Martha Sloan was elected an IEEE Fellow in 1971 and attained Life Fellow status in 2011, and as a trailblazer in the engineering world, she was the only woman among 600 engineering graduates at Stanford University. While at Stanford she graduated Phi Beta Kappa in 1961 and would go on to earn her master’s degree in electrical engineering and Ph.D. Later, she would become the first female faculty member in the electrical engineering department at Michigan Technological University.
Martha also blazed trails at IEEE. She was appointed to the Board of Governors of the IEEE Computer Society in the late 1970s. She ran as a petition candidate for president of the society and won the election becoming the 1984-1985 IEEE Computer Society President. A decade later, she was a petition candidate once again – but for the role of president of IEEE. She won that election, becoming the first female president of IEEE in 1993.
Among Martha’s other contributions she has been committed to generously supporting the IEEE History Center throughout the years. Martha credits the IEEE History Center with her desire to go back to school during retirement and earn her master’s degree in history. She hopes by sharing her story, and through her donations, she can inspire the next generation of female trailblazers.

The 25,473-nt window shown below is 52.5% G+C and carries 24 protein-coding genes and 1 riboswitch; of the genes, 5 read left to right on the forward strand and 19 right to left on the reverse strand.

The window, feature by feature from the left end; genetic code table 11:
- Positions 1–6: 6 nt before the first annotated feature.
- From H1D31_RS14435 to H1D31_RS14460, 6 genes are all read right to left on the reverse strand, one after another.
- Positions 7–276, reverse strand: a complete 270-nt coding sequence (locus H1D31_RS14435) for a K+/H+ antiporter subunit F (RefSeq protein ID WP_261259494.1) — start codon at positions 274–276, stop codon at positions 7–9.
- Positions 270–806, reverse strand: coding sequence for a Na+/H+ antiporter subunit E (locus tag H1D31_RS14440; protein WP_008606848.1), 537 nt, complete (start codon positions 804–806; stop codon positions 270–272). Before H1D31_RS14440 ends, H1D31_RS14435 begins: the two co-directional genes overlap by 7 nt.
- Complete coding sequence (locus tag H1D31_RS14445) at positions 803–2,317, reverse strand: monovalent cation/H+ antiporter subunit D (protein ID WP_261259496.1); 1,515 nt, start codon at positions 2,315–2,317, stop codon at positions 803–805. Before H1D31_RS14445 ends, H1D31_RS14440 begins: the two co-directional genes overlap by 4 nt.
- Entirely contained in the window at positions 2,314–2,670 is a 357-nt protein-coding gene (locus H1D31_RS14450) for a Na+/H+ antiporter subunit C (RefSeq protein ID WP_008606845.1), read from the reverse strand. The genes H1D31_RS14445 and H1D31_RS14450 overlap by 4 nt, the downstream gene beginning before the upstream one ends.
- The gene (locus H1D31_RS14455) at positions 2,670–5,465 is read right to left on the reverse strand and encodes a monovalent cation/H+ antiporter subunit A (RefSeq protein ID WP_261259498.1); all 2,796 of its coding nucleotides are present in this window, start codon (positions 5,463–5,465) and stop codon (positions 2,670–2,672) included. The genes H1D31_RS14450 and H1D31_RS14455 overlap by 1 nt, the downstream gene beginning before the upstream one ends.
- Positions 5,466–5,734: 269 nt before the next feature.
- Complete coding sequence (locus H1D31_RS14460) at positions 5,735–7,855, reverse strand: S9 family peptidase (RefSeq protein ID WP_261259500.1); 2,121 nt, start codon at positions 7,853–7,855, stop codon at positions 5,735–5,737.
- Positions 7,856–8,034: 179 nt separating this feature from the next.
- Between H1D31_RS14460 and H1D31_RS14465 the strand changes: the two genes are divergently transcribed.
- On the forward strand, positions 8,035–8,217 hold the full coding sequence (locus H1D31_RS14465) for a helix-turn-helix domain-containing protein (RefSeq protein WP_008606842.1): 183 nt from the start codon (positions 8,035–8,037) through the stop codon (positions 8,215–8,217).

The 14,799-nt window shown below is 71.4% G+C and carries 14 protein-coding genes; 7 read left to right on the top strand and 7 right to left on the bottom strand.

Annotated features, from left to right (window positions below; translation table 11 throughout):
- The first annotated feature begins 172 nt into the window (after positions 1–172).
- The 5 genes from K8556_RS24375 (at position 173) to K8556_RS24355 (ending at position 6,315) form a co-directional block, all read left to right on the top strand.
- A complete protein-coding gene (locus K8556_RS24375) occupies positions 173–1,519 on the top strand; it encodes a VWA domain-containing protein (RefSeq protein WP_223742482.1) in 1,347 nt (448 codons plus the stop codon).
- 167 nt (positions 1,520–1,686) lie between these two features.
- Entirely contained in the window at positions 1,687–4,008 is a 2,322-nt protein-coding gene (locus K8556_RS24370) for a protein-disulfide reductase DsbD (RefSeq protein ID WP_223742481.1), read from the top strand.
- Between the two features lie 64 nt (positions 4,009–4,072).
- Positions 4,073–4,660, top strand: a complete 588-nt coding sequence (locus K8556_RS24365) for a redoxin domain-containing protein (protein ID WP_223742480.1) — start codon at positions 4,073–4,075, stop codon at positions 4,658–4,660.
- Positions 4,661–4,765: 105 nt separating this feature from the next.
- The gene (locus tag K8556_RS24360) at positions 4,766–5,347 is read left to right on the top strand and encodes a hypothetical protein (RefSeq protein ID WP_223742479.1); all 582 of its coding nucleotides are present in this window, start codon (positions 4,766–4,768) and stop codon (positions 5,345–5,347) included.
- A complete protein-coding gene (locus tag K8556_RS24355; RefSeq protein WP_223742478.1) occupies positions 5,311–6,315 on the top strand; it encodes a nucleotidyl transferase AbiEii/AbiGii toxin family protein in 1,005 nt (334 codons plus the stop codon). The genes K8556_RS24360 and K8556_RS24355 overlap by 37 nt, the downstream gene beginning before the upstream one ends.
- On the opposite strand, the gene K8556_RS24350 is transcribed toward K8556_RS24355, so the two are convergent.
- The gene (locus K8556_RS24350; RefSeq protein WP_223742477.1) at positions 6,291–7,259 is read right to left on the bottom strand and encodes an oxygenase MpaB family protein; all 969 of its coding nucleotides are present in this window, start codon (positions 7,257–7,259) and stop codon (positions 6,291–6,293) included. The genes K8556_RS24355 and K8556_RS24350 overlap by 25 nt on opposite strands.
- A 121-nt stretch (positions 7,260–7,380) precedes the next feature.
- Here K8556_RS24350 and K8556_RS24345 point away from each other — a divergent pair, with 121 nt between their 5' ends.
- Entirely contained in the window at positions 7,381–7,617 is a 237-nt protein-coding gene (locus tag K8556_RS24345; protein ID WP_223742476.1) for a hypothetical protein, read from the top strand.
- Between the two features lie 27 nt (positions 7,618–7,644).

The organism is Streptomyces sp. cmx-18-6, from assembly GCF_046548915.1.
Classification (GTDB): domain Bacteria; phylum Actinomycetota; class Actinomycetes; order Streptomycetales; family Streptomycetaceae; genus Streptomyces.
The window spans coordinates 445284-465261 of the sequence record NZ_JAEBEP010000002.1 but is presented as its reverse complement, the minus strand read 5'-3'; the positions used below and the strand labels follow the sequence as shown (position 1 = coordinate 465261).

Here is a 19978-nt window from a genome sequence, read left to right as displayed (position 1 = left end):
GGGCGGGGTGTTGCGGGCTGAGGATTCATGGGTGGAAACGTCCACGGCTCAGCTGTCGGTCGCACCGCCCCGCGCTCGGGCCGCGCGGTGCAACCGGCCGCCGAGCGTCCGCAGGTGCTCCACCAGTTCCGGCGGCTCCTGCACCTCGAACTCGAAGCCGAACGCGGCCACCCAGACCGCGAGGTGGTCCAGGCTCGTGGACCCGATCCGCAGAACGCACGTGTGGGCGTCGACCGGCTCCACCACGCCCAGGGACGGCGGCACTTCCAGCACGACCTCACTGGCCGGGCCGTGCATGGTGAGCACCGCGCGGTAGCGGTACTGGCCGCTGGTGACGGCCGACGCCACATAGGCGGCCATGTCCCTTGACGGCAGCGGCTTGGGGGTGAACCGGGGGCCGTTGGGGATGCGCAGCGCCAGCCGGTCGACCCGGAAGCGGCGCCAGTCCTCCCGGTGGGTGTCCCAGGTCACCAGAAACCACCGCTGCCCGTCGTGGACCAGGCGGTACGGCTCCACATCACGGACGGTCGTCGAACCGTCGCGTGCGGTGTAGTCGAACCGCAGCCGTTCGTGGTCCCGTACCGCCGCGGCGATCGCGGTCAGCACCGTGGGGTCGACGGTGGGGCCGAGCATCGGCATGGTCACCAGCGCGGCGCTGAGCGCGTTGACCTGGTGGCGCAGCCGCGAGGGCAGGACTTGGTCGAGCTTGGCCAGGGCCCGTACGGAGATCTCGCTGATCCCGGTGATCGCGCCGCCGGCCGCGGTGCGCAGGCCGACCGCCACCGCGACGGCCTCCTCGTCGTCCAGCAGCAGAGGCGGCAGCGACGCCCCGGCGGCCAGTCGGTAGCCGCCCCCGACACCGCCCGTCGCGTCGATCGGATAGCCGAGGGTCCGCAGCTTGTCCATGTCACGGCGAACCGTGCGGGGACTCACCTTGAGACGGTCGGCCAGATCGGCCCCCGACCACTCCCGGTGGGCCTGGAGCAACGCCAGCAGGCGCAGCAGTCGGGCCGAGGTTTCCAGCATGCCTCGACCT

The women in Martha’s life gave her a blueprint for her success, helping her realize women could achieve major accomplishments in traditionally male fields. She credits her great-aunt Lucia Goodwin, a high school mathematics teacher, for demonstrating the power of excellent teaching and driving her to achieve high performance. Her grandmother, Celia Goodwin, modeled female leadership in the 1920s and 1930s as the director of the Red Cross in Montana, and then as assistant secretary-treasurer of Copley Press in Illinois.
Martha remembers a particular IEEE inspiration, Irene Carswell Peden, “who was a graduate student in electrical engineering at Stanford when I was an undergraduate. She became the first woman on the IEEE executive committee, paving the way for others like me.”
Learn more about Martha and her trailblazing activities for women and the profession by reading her oral history on the Engineering & Technology History wiki – ethw.org.